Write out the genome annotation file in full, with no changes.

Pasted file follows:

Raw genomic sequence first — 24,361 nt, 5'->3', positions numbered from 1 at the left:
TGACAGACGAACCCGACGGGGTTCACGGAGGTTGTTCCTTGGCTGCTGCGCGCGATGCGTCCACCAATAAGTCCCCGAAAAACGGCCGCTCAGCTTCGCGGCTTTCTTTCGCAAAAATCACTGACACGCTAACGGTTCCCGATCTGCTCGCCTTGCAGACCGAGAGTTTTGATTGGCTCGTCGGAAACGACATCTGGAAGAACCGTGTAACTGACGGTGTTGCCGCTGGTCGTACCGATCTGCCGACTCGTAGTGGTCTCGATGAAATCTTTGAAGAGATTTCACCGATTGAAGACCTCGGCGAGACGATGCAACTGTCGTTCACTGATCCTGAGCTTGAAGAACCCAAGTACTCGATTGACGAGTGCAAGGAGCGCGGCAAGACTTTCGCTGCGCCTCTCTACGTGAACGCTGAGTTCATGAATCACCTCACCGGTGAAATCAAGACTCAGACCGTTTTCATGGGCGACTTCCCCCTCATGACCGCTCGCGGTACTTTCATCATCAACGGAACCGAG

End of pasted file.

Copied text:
Raw genomic sequence first — 24,361 nt, 5'->3', positions numbered from 1 at the left:
TGACAGACGAACCCGACGGGGTTCACGGAGGTTGTTCCTTGGCTGCTGCGCGCGATGCGTCCACCAATAAGTCCCCGAAAAACGGCCGCTCAGCTTCGCGGCTTTCTTTCGCAAAAATCACTGACACGCTAACGGTTCCCGATCTGCTCGCCTTGCAGACCGAGAGTTTTGATTGGCTCGTCGGAAACGACATCTGGAAGAACCGTGTAACTGACGGTGTTGCCGCTGGTCGTACCGATCTGCCGACTCGTAGTGGTCTCGATGAAATCTTTGAAGAGATTTCACCGATTGAAGACCTCGGCGAGACGATGCAACTGTCGTTCACTGATCCTGAGCTTGAAGAACCCAAGTACTCGATTGACGAGTGCAAGGAGCGCGGCAAGACTTTCGCTGCGCCTCTCTACGTGAACGCTGAGTTCATGAATCACCTCACCGGTGAAATCAAGACTCAGACCGTTTTCATGGGCGACTTCCCCCTCATGACCGCTCGCGGTACTTTCATCATCAACGGAACCGAG